While both Magnolia and The Dreams of Sarah Breedlove were written and performed in a primarily realistic style, The Dreams of Sarah Breedlove featured one element that evoked a nonrealistic world: Sarah’s dreams were seen onstage, complete with a shaman-like character who represented her African heritage. And one only has to trek back a few more years in Goodman history to find more work of Taylor’s that exists outside the realms of realism, as she has consistently defied stylistic categorization. Crowns—which premiered in 2002 as a coproduction at McCarter and Second Stage theaters and was first produced at the Goodman in 2004—showcases Taylor’s ability to blend song, dance and storytelling. The piece celebrates the role of hats in southern African American culture, and gives voice to the women who take pride in sporting them. The plot centers around Yolonda, a young woman who is mystified by the traditions espoused by her hat-wearing elders, and who is (along with many audience members) initiated into the culture of crowns. Inspired by a book by Michael Cunningham and Craig Marberry, the show features monologues about such topics as hat etiquette, the proper dimensions of a hat and hat sex appeal. Loosely organized around rituals of African American Protestantism—processional, baptism, funeral—the show also features a dynamic gospel score. For those who are a part of the cultural phenomena being celebrated, the characters in Crowns are familiar, beloved figures. And those who don’t immediately recognize the women onstage will quickly recognize their strength, their vivacity and the importance of their stories. After its Goodman production, Crowns clapped and stomped its way through successful productions at regional theaters across the country.
But Crowns wasn’t the first play in which Taylor harnessed the power of music to tell potent stories. Like Crowns, Oo-Bla-Dee (1999) diverges from realism, swaying with the rhythms of 1940s jazz. Taylor began her writing process by researching female jazz musicians of the early twentieth century—largely forgotten women who were as good as or better than the men whose names have gone down in music history. Like Sarah Breedlove, these women were ambitious professionals charting difficult courses in a male-dominated field. During their lifetimes, they were viewed at best as novelty acts; at worst, a woman straddling a bass or closing her lips around a clarinet was considered vulgar and unfeminine. Oo-Bla-Dee, which takes its title from a 1946 song by composer Mary Lou Williams, chronicles the brief career of Gin Del Sol, a saxophone player who dreams of making it big in an all-female band. Like many of the other women that Taylor depicts, these characters are not flawless heroines or mouthpieces for a Pollyanna-ish brand of feminism. Rather, they are full-blooded and imperfect: the world that Taylor creates is as complex as the historical events that inspired it.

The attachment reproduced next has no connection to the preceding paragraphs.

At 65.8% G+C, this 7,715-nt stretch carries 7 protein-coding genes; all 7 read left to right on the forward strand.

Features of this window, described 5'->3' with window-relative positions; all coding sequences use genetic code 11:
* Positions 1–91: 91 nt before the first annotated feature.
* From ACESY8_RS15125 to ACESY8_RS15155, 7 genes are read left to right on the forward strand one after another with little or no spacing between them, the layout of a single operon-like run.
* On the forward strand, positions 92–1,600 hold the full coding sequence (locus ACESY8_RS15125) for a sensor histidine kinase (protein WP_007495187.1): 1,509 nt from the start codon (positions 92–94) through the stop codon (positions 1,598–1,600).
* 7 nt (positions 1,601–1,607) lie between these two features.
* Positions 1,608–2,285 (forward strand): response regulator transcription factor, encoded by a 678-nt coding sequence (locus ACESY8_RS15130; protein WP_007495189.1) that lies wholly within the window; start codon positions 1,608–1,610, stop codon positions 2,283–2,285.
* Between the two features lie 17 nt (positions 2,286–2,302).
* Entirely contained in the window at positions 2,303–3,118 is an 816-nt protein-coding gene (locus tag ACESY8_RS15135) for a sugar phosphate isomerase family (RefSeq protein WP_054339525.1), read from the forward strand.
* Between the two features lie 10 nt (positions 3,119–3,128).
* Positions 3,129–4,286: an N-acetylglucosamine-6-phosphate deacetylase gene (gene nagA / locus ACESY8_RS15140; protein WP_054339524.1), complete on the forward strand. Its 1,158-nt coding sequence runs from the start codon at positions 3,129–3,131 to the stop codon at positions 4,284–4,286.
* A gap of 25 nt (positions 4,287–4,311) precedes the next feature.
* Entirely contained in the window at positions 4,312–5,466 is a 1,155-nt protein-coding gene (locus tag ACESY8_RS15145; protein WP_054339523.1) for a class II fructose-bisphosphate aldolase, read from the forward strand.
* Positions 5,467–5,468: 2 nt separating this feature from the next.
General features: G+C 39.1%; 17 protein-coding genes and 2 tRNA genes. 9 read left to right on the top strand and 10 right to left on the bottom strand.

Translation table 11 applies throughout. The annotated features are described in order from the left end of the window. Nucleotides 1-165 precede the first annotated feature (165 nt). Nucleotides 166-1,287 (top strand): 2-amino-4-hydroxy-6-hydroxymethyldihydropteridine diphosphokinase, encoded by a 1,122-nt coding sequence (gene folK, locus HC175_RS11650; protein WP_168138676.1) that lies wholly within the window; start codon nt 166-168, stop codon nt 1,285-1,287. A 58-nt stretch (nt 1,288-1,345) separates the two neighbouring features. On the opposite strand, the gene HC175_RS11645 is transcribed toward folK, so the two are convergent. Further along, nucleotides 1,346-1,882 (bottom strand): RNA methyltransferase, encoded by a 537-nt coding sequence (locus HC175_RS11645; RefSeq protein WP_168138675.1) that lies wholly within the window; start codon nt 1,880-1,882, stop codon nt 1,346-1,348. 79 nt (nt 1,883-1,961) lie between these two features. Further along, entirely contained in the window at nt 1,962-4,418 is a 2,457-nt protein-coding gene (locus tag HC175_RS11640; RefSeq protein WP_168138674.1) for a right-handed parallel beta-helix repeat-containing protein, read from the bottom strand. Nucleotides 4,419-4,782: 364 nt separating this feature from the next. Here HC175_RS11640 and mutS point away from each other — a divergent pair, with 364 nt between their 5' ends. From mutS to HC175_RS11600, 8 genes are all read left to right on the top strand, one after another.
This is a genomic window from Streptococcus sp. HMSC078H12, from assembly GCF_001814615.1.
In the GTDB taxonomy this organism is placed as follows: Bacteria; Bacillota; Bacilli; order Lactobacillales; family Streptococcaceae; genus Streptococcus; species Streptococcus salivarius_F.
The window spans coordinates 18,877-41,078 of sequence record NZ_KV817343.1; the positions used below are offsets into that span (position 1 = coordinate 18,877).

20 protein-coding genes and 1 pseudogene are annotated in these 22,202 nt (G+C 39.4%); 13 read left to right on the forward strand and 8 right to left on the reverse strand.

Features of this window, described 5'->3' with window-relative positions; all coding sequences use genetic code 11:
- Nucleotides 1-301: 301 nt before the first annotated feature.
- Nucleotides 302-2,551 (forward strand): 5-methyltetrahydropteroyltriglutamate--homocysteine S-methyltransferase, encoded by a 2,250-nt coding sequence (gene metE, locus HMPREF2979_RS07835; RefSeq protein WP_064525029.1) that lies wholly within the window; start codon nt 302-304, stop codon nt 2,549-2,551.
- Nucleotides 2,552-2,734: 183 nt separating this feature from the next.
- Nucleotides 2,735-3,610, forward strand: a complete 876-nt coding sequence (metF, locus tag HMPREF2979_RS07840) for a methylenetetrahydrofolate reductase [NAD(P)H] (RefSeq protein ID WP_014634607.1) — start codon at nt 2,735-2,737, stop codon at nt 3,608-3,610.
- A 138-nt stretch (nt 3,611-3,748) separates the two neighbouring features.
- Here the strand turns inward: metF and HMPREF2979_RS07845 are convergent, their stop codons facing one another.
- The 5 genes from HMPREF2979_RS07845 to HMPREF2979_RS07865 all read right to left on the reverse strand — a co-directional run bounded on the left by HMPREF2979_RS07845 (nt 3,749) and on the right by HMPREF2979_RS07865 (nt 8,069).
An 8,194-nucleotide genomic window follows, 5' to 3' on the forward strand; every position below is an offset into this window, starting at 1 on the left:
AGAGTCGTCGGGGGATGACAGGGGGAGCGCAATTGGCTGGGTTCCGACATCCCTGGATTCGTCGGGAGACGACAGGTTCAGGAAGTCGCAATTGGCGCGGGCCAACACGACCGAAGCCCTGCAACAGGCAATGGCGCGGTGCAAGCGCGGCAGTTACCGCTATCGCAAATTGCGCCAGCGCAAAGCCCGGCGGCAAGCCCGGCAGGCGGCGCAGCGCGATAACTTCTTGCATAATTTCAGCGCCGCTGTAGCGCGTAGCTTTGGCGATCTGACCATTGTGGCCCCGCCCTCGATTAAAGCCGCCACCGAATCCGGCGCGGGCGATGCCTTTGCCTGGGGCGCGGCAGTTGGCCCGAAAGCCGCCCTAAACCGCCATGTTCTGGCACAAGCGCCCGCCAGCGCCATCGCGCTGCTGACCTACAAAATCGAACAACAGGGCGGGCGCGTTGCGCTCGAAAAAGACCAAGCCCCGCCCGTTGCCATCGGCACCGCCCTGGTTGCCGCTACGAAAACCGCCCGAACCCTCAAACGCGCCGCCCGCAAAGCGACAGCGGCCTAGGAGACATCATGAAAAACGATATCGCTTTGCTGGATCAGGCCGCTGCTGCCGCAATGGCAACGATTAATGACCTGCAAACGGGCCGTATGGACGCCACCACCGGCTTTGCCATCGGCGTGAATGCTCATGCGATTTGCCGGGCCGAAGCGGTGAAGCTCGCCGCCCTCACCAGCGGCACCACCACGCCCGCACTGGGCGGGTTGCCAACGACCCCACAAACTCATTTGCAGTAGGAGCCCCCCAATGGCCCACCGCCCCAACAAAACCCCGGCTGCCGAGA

In 1995, Chicago audiences were treated to their first glimpse of Taylor’s considerable skills as an actress. By that time, she had already made a name for herself on the small screen, in her role as Lilly Harper in the critically acclaimed series I’ll Fly Away, and in New York, where theater audiences knew her as the first African American woman to play Juliet on Broadway in Romeo and Juliet. Taylor’s Goodman acting debut, Escape from Paradise, a one-woman show which she wrote and performed, featured a variety of strong female characters—from the character Jennine, whose nomadic tendencies seem to stem from the fact that her enslaved ancestors were forced to stay put, to Barbara, an “organically grown” commune child. Taylor, in a smooth, transformative performance, embodied each woman with grace and lyricism. Although Taylor’s more recent works (including The Trinity River Plays) are subtly poetic, Escape from Paradise features language that is more overtly heightened, fully exhibiting Taylor’s extraordinary sense—both as a writer and a performer—of rhythm and rhyme.
More than a decade and a half after her work was first produced at the Goodman, Taylor’s plays are a mainstay of the theater’s programming. When The Trinity River Plays makes its Goodman premiere in January after a successful run at the Dallas Theater Center, audiences can expect to see powerful female characters who echo many of the women that have populated Taylor’s previous works. They can also expect an ambitious and compelling story—simultaneously specific in its time and place, and universal in its themes—that represents the latest step in Taylor’s evolution as a dramatist.
Women and Cancer: A Literary Battle
There are many other plays, some American and some not, that feature female characters suffering from cancer. Often this is central to the plot, but sometimes cancer exists as a theme or an added depth to that person’s characterization. Each of these plays tells a different story, and shows how different women come to terms with their cancer or the cancer of a loved one in unique, touching and humorous ways. Below is a list of some of these works for the stage:
The Clean House by Sarah Ruhl
The Shadow Box by Michael Cristofer
For Tiger Lilies Out of Season by Andrea Green
Autumn Elegy by Charlene Redick
To Be Young, Gifted and Black by Lorraine Hansberry
Rock N’ Roll by Tom Stoppard